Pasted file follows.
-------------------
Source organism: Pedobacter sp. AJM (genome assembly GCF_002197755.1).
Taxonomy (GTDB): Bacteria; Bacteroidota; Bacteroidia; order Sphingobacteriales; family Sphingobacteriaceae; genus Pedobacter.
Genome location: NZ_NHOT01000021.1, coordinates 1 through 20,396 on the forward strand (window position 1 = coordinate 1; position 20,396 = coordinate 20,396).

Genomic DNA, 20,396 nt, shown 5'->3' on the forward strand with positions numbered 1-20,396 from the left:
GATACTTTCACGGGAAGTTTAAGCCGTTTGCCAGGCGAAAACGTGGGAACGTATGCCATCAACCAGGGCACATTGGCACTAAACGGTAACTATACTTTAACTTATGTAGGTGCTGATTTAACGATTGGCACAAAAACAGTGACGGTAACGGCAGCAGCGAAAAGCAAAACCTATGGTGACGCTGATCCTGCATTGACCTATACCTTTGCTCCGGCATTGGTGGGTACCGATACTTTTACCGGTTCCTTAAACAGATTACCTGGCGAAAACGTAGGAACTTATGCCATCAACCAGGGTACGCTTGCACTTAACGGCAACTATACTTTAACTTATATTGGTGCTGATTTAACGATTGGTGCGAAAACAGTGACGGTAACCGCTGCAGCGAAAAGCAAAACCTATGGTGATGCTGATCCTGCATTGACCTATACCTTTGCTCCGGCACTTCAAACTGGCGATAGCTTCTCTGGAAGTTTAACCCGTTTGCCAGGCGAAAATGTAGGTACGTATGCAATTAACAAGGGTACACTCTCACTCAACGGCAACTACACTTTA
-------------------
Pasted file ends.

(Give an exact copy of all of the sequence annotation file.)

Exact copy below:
Source organism: Pedobacter sp. AJM (genome assembly GCF_002197755.1).
Taxonomy (GTDB): Bacteria; Bacteroidota; Bacteroidia; order Sphingobacteriales; family Sphingobacteriaceae; genus Pedobacter.
Genome location: NZ_NHOT01000021.1, coordinates 1 through 20,396 on the forward strand (window position 1 = coordinate 1; position 20,396 = coordinate 20,396).

Genomic DNA, 20,396 nt, shown 5'->3' on the forward strand with positions numbered 1-20,396 from the left:
GATACTTTCACGGGAAGTTTAAGCCGTTTGCCAGGCGAAAACGTGGGAACGTATGCCATCAACCAGGGCACATTGGCACTAAACGGTAACTATACTTTAACTTATGTAGGTGCTGATTTAACGATTGGCACAAAAACAGTGACGGTAACGGCAGCAGCGAAAAGCAAAACCTATGGTGACGCTGATCCTGCATTGACCTATACCTTTGCTCCGGCATTGGTGGGTACCGATACTTTTACCGGTTCCTTAAACAGATTACCTGGCGAAAACGTAGGAACTTATGCCATCAACCAGGGTACGCTTGCACTTAACGGCAACTATACTTTAACTTATATTGGTGCTGATTTAACGATTGGTGCGAAAACAGTGACGGTAACCGCTGCAGCGAAAAGCAAAACCTATGGTGATGCTGATCCTGCATTGACCTATACCTTTGCTCCGGCACTTCAAACTGGCGATAGCTTCTCTGGAAGTTTAACCCGTTTGCCAGGCGAAAATGTAGGTACGTATGCAATTAACAAGGGTACACTCTCACTCAACGGCAACTACACTTTA